Skip to main content

No, you can't call your baby Lucifer: New Zealand releases list of banned names

By Lateef Mungin, CNN
updated 6:07 AM EDT, Wed May 1, 2013
Our little bundle of joy. We're going to name you Mafia No Fear.
Our little bundle of joy. We're going to name you Mafia No Fear.
STORY HIGHLIGHTS
  • New Zealand has an agency that signs off on baby names
  • Some names that have been vetoed are Mafia No Fear and Messiah
  • New Zealand is not the only country to edit names
  • Sweden also has a naming law and has nixed Superman as a baby name

Editor's note: Do you or your child have an unusual name? Tell us in the comments below.

(CNN) -- Lucifer cannot be born in New Zealand.

And there's no place for Christ or a Messiah either.

In New Zealand, parents have to run by the government any name they want to bestow on their baby.

And each year, there's a bevy of unusual ones too bizarre to pass the taste test.

The country's Registrar of Births, Deaths and Marriages shared that growing list with CNN on Wednesday.

Four words:

What were they thinking?

In the past 12 years, the agency had to turn down not one, not two, but six sets of parents who wanted to name their child "Lucifer."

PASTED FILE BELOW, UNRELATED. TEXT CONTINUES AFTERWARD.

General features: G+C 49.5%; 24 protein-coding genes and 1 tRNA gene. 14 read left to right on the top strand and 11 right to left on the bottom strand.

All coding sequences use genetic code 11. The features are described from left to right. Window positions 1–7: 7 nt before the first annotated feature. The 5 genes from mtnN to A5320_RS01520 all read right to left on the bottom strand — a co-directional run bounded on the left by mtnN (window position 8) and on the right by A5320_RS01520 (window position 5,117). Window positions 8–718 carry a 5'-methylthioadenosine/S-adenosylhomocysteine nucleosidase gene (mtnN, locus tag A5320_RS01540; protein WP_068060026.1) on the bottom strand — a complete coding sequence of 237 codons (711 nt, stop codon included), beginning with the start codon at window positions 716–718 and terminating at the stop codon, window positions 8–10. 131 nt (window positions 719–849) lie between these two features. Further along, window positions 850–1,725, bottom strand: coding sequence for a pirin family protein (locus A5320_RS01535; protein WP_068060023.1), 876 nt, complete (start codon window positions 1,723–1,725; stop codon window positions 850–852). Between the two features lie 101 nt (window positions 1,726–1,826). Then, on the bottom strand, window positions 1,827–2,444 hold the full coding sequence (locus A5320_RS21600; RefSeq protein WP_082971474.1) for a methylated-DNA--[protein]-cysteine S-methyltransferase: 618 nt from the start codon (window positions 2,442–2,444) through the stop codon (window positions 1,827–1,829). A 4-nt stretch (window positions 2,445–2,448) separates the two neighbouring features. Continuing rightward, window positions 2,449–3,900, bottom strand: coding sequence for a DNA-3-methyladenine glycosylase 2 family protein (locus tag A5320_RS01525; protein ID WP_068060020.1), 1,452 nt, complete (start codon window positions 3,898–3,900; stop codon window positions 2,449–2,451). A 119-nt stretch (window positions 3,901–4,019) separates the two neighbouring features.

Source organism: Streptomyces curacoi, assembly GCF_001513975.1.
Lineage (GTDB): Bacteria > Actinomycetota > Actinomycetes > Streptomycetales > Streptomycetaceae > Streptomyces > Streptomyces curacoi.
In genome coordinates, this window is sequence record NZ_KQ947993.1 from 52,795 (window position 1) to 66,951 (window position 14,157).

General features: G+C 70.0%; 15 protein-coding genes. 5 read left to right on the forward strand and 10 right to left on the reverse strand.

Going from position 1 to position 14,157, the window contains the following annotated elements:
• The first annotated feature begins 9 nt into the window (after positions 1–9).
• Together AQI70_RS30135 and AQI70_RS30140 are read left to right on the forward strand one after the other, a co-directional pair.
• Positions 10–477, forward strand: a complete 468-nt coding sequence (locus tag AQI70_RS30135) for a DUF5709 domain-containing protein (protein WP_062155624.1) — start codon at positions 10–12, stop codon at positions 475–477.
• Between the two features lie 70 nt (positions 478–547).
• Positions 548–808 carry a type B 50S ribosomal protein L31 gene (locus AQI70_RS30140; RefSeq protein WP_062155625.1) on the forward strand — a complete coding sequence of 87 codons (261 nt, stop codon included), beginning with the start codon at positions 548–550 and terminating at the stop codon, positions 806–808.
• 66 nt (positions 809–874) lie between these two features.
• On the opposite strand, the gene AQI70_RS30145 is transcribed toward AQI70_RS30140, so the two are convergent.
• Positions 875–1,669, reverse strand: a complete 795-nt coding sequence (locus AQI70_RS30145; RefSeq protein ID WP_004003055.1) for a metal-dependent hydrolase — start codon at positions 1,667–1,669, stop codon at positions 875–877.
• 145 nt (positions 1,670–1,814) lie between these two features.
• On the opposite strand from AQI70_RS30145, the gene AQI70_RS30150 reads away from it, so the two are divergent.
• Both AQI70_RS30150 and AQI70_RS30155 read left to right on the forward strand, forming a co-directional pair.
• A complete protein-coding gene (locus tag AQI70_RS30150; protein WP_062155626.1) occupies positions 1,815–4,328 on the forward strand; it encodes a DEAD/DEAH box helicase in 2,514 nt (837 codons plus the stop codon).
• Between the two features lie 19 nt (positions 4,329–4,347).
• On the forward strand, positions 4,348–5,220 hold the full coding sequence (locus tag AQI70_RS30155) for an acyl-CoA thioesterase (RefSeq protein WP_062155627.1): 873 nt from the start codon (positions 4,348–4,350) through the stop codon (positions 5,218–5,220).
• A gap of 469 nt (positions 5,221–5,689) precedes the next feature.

Also shot down were parents who wanted to grace their child with the name "Messiah." That happened twice.

"Christ," too, was rejected.

Specific rules

As the agency put it, acceptable names must not cause offense to a reasonable person, not be unreasonably long and should not resemble an official title and rank.

It's no surprise then that the names nixed most often since 2001 are "Justice" (62 times) and "King" (31 times).

Some of the other entries scored points in the creativity department -- but clearly didn't take into account the lifetime of pain they'd bring.

"Mafia No Fear." "4Real." "Anal."

Oh, come on!

Then there were the parents who preferred brevity through punctuation. The ones who picked '"*" (the asterisk) or '"."(period).

Slipping through

Still, some quirky names do make it through.